Dietary supplementation with vitamin K1, with vitamin D3 and calcium or their combination, was examined in healthy older women during a 2-year, double-blind, placebo-controlled trial. Combined vitamin K with vitamin D plus calcium was associated with a modest but significant increase in BMC at the ultradistal radius but not at other sites in the hip or radius.
Introduction: The putative beneficial role of high dietary vitamin K1 (phylloquinone) on BMD and the possibility of interactive benefits with vitamin D were studied in a 2-year double-blind, placebo-controlled trial in healthy Scottish women ≤60 years of age.
Materials and Methods: Healthy, nonosteoporotic women (n = 244) were randomized to receive either (1) placebo, (2) 200 μg/day vitamin K1, (3) 10 μg (400 IU) vitamin D3 plus 1000 mg calcium/day, or (4) combined vitamins K1 and D3 plus calcium. Baseline and 6-month measurements included DXA bone mineral scans of the hip and wrist, markers of bone turnover, and vitamin status. Supplementation effects were tested using multivariate general linear modeling, with full adjustment for baseline and potential confounding variables.
Results: Significant bone mineral loss was seen only at the mid-distal radius but with no significant difference between groups. However, women who took combined vitamin K and vitamin D plus calcium showed a significant and sustained increase in both BMD and BMC at the site of the ultradistal radius. Serum status indicators responded significantly to respective supplementation with vitamins K and D. Over 2 years, serum vitamin K1 increased by 157% (p < 0.001), the percentage of undercarboxylated osteocalcin (%GluOC) decreased by 51% (p < 0.001), serum 25-hydroxyvitamin D [25(OH)D] increased by 17% (p < 0.001), and PTH decreased by 11% (p = 0.049).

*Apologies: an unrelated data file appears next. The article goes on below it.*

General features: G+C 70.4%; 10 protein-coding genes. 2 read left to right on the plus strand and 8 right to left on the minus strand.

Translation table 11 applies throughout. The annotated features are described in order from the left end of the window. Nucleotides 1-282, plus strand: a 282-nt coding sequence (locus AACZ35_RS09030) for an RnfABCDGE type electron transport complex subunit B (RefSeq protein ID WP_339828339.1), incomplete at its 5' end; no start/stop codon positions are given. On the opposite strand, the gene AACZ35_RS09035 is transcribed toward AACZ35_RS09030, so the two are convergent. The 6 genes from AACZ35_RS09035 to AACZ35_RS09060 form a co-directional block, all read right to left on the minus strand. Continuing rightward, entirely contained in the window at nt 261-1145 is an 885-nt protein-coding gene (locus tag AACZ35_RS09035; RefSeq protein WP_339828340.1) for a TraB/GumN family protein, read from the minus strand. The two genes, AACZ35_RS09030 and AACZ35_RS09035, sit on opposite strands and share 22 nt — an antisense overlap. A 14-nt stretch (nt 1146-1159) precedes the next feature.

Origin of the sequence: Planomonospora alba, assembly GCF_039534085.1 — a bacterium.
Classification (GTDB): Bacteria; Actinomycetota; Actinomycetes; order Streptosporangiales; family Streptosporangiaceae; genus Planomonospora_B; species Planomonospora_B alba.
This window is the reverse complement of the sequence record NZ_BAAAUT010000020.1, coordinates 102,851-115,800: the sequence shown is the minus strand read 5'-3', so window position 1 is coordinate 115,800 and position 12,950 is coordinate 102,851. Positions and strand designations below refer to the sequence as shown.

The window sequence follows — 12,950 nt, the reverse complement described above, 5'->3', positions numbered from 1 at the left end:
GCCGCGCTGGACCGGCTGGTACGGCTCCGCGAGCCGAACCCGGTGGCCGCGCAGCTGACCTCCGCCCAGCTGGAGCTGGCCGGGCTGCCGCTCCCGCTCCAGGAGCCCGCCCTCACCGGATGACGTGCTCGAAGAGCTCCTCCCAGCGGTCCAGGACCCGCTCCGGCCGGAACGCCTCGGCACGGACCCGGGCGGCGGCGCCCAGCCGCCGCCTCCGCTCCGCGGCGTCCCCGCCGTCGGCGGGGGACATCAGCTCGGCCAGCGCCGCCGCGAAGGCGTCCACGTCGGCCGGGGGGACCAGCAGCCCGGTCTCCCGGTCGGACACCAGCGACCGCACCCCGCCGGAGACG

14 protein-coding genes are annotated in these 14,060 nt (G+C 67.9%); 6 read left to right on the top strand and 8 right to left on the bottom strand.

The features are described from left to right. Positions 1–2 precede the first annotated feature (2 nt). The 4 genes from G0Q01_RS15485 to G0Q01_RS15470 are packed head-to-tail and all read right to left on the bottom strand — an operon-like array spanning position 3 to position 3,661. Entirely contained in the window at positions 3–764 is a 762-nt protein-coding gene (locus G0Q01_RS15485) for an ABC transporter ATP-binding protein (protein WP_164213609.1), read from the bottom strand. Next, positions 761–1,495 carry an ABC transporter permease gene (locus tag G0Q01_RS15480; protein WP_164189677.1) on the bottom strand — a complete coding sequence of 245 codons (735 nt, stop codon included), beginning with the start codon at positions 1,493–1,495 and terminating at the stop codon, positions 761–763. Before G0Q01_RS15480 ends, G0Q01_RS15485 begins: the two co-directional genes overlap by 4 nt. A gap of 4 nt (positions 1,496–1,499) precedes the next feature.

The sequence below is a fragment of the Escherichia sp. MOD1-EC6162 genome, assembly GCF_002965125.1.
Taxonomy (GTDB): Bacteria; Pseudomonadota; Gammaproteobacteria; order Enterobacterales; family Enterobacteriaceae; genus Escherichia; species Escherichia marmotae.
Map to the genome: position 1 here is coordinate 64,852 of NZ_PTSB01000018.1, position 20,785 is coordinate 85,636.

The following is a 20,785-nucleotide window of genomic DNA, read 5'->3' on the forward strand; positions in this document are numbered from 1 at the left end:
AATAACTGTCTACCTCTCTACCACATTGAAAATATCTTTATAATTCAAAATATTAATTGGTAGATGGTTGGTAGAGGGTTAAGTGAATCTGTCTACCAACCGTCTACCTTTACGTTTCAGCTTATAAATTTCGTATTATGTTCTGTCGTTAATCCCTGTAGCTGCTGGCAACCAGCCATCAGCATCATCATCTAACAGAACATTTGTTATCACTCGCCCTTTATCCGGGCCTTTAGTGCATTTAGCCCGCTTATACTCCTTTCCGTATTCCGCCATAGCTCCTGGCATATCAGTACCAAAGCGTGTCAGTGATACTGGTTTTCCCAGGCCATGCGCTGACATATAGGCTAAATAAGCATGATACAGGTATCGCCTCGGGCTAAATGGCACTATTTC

Conclusions: These results provide evidence of a modest synergy in healthy older women from nutritionally relevant intakes of vitamin K1 together with supplements of calcium plus moderate vitamin D3 to enhance BMC at the ultradistal radius, a site consisting of principally trabecular bone. The substantial increase in γ-carboxylation of osteocalcin by vitamin K may have long-term benefits and is potentially achievable by increased dietary intakes of vitamin K rather than by supplementation.